The official story of the disclosure law's cruel fate is that the lawyers responsible for keeping our state statutes nice and tidy decided that Act 177 trumps Act 176, even though Act 176 reflects the will of the Legislature expressed in 2006 and Act 177 merely cleans up a mess created by the Legislature nearly four years earlier – a mess, by the way, that had nothing to do with making out-of-state donations more transparent.

That's the official story. We aren't so sure. We smell a rat.

Wednesday, March 07, 2007

40,000 Versus 500

As a recent article in the trade publication Broadcast Engineering pointed out, consolidation of media ownership is changing the news gathering business and putting the squeeze on newsrooms. That is having a profound impact on the ability of the media to keep an eye on what's going on in state government.

There are currently only about 500 reporters covering state legislatures across the nation. There are roughly 40,000 registered lobbyists — five per legislator — seeking to influence government decisions at the state level.

The battle between private gain and the public interest is not a fair fight. When the mouthpieces of the private interest groups outnumber the eyes and ears of the general public by such an outlandish margin, is it any wonder these special interests are having their way with our elected state representatives?

Friday, March 02, 2007

Top Doyle Donor Indicted

Kenosha multimillionaire Dennis Troha, who made a fortune in the trucking industry before heading an effort to locate a casino in Kenosha and becoming Governor Jim Doyle's biggest financial supporter, was indicted by a federal grand jury yesterday on charges of illegally funneling contributions through family members to the governor's campaign and other political committees and then lying to the FBI about the scheme.

Troha's attorney told the Milwaukee Journal Sentinel that Troha acknowledges furnishing funds to his children so they could make political contributions, but insists he did not direct them to donate to any particular candidate. That's a hard argument to sell when you look at the pattern of giving to Doyle by Troha family members. If they were all making independent decisions, then it's one hell of a series of coincidences that they all repeatedly decided to give to the same candidate on the same day and often in the exact same amount.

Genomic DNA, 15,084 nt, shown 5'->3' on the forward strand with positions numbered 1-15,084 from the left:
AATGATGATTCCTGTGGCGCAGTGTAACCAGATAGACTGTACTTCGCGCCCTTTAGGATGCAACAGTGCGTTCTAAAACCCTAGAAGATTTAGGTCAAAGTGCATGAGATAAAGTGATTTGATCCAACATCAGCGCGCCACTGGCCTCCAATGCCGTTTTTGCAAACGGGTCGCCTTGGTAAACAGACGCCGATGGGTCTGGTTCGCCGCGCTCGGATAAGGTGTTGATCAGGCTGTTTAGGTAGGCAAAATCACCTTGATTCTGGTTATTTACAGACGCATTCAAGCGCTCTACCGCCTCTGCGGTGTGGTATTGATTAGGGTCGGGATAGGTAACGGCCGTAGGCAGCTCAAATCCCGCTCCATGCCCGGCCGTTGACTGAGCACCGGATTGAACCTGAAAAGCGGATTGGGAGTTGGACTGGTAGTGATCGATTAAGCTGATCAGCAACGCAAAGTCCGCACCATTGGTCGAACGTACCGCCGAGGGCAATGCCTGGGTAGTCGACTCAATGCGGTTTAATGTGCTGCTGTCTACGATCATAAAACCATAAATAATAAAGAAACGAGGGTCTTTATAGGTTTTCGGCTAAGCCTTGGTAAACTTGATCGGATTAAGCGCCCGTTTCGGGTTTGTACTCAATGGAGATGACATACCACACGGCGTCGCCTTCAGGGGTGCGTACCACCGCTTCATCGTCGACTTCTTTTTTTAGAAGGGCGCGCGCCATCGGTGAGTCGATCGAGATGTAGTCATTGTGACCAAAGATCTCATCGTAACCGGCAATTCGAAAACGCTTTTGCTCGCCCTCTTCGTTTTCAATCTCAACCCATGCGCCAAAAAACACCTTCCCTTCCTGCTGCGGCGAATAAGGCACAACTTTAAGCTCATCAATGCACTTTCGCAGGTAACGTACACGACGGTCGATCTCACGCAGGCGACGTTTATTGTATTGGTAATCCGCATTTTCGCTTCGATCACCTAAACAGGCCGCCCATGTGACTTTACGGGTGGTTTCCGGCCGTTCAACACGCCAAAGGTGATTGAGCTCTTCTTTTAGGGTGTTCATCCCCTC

It's obvious what Troha was after. It's equally obvious why he'd think giving heavily to the governor might be a way to get what he wanted. What's more mysterious is why someone approaching retirement age who has publicly claimed to be worth more than $33 million would risk prompting the feds to start sniffing around by resorting to money laundering to get around the state's $10,000 limit on campaign contributions to a candidate for statewide office. After all, Wisconsin's campaign finance laws are in such disrepair that Troha could have exploited loopholes in the law to go as far above the $10,000 limit as his heart desired and his bank account permitted.

Troha appeared to figure this out, although too late to avoid scrutiny by the FBI and U.S. Attorney. He made two $50,000 contributions – the first on December 23, 2005 and the second on September 8, 2006 – to the Democratic Governors Association, a so-called "527" group, which in turn helped bankroll pro-Doyle electioneering by the shadowy Greater Wisconsin Committee. Around the time of those gifts to DGA, contributions directly to Doyle from Troha family members were pretty much drying up.

Troha and his wife also took advantage of another way to lavish more than $10,000 on the governor. They donated $25,000 to the governor's 2003 inaugural party and another $50,000 to help pay for 2007 inaugural festivities. Inaugural donations are not counted as campaign contributions.

This latest dismal episode in the soap opera of Wisconsin politics not only illustrates the lengths wealthy interests will go to buy elections and influence government officials, but also underscores how utterly broken our campaign finance system is.